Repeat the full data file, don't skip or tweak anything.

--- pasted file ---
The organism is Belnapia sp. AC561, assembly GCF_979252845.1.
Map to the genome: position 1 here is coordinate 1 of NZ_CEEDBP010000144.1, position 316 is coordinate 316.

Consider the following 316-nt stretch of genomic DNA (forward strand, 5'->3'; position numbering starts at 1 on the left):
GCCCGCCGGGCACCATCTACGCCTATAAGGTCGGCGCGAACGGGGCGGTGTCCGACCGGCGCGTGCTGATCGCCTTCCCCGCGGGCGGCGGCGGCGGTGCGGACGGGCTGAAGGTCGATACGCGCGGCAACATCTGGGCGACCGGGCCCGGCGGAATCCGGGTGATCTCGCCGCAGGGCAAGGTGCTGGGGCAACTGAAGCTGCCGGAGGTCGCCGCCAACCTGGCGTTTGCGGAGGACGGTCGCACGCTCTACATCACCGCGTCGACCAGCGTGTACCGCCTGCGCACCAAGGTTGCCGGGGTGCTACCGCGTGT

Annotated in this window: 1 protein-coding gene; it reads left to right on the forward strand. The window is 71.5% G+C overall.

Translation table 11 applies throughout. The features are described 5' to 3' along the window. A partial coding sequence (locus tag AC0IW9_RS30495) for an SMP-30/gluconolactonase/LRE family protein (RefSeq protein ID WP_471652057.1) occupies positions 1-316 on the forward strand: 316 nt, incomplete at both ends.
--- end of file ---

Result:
The organism is Belnapia sp. AC561, assembly GCF_979252845.1.
Map to the genome: position 1 here is coordinate 1 of NZ_CEEDBP010000144.1, position 316 is coordinate 316.

Consider the following 316-nt stretch of genomic DNA (forward strand, 5'->3'; position numbering starts at 1 on the left):
GCCCGCCGGGCACCATCTACGCCTATAAGGTCGGCGCGAACGGGGCGGTGTCCGACCGGCGCGTGCTGATCGCCTTCCCCGCGGGCGGCGGCGGCGGTGCGGACGGGCTGAAGGTCGATACGCGCGGCAACATCTGGGCGACCGGGCCCGGCGGAATCCGGGTGATCTCGCCGCAGGGCAAGGTGCTGGGGCAACTGAAGCTGCCGGAGGTCGCCGCCAACCTGGCGTTTGCGGAGGACGGTCGCACGCTCTACATCACCGCGTCGACCAGCGTGTACCGCCTGCGCACCAAGGTTGCCGGGGTGCTACCGCGTGT

Annotated in this window: 1 protein-coding gene; it reads left to right on the forward strand. The window is 71.5% G+C overall.

Translation table 11 applies throughout. The features are described 5' to 3' along the window. A partial coding sequence (locus tag AC0IW9_RS30495) for an SMP-30/gluconolactonase/LRE family protein (RefSeq protein ID WP_471652057.1) occupies positions 1-316 on the forward strand: 316 nt, incomplete at both ends.